|b||/b/||Word-initially; after a consonant||--||/b/|
|After a vowel, before a voiced sound||/ɸ/ (after a vowel, not before a voiced sound)|
|d||/d/||Word-initially; after a consonant||--||/d/|
|After a vowel, before a voiced sound||/θ/ (after a vowel, not before a voiced sound)|
|f||/ɸ/||Everywhere except before a voiced consonant||/b/||/ɸ/; /b/|
|g||/ɡ/||Word-initially; after a consonant||--||/g/|
|After a vowel, before a voiced sound||/g/ (after a vowel, not before a voiced sound)|
|After a vowel, not before a voiced sound||/g/ (after a vowel, before a voiced sound)|
|/n/||Before k /k/, g /g/, gw /gʷ/
(such usage influenced by Greek, cf. gamma)
|gw||/ɡʷ/||After g /n/||--||/gʷ/|
|h||/h/||Everywhere except before a voiced consonant||/g/||/x/|
|ƕ||/hʷ/||Everywhere except before a voiced consonant||--||/xʷ/|
|k||/k/||Everywhere except before a voiced consonant||--||/k/|
|p||/p/||Everywhere except before a voiced consonant||--||/p/|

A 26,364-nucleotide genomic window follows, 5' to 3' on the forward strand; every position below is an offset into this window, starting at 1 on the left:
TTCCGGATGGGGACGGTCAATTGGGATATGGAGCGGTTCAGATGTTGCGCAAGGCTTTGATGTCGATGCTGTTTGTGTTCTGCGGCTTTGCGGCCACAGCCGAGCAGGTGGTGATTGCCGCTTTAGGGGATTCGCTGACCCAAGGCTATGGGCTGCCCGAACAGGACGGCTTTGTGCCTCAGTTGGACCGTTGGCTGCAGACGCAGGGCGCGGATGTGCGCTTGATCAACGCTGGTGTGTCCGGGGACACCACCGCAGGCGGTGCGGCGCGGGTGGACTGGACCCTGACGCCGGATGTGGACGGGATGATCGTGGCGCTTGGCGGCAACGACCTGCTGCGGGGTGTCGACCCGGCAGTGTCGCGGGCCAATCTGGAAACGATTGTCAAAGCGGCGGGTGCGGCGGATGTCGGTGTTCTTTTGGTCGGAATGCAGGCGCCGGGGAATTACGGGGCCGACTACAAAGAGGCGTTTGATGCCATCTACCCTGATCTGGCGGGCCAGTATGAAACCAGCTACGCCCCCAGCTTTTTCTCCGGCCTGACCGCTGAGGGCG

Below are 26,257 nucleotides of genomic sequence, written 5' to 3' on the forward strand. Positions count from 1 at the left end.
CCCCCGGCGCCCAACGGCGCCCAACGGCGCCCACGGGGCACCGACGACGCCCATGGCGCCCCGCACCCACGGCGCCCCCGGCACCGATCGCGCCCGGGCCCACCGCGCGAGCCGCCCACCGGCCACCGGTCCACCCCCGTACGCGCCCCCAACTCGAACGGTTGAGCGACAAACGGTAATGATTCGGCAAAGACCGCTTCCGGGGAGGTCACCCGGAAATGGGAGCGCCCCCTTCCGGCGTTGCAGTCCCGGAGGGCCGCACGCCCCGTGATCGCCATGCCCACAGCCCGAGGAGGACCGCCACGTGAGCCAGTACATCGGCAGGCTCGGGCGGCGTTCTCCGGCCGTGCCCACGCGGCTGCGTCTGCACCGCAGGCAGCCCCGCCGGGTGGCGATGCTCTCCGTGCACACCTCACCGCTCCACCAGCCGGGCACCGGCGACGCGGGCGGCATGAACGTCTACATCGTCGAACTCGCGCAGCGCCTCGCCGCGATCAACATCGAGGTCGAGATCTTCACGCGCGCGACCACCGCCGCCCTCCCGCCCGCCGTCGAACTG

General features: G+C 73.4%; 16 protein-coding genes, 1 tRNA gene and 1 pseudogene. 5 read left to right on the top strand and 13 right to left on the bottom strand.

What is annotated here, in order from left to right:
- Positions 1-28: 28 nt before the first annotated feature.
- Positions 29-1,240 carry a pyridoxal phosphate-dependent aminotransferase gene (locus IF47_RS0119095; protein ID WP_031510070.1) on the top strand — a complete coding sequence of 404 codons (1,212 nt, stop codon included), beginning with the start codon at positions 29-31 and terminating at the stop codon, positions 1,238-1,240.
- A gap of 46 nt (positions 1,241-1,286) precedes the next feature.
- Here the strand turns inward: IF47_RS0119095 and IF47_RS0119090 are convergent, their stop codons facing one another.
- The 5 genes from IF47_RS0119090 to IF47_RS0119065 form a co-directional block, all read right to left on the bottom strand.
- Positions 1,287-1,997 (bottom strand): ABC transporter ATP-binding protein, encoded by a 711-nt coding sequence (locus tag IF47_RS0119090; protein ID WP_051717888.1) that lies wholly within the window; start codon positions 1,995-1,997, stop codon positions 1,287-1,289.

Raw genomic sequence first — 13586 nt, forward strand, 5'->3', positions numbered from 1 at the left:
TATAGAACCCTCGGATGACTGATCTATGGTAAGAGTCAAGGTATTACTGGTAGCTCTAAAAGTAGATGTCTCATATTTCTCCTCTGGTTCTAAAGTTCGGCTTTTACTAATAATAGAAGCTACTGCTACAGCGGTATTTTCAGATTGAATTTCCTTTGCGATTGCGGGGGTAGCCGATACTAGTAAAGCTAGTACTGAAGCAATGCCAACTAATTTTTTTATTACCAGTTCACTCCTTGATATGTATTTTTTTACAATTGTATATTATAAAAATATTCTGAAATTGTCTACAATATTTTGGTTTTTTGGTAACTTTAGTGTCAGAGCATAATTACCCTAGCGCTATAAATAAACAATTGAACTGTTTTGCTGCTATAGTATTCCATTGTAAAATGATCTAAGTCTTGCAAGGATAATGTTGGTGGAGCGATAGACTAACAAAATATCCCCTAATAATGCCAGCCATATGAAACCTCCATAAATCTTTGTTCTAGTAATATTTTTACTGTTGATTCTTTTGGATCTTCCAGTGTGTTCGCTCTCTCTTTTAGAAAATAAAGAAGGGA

|q||/kʷ/||Everywhere except before a voiced consonant||--||/kʷ/|
|s||/s/||Everywhere except before a voiced consonant||/z/||/s/; /z/|
|t||/t/||Everywhere except before a voiced consonant||--||/t/|
|þ||/θ/||Everywhere except before a voiced consonant||/d/||/θ/; /d/|
|z||/z/||After a vowel, before a voiced sound||/s/||/z/|
- /hʷ/, which is written with a single character in the native alphabet, is transliterated using the symbol ƕ, which is used only in transliterating Gothic.
- /kʷ/ is similarly written with a single character in the native alphabet and is transliterated q (with no following u).
- /gʷ/, however, is written with two letters in the native alphabet and hence gw. The lack of a single letter to represent this sound may result from its restricted distribution (only after /n/) and its rarity.
- /θ/ is written þ, similarly to other Germanic languages.
- Although is the allophone of /n/ occurring before /ɡ/ and /k/, it is written g, following the native-alphabet convention (which in turn follows Greek usage). This leads to occasional ambiguities, e.g. saggws "song" but triggws "faithful" (cf. English "true").
Read more about this topic: Gothic Language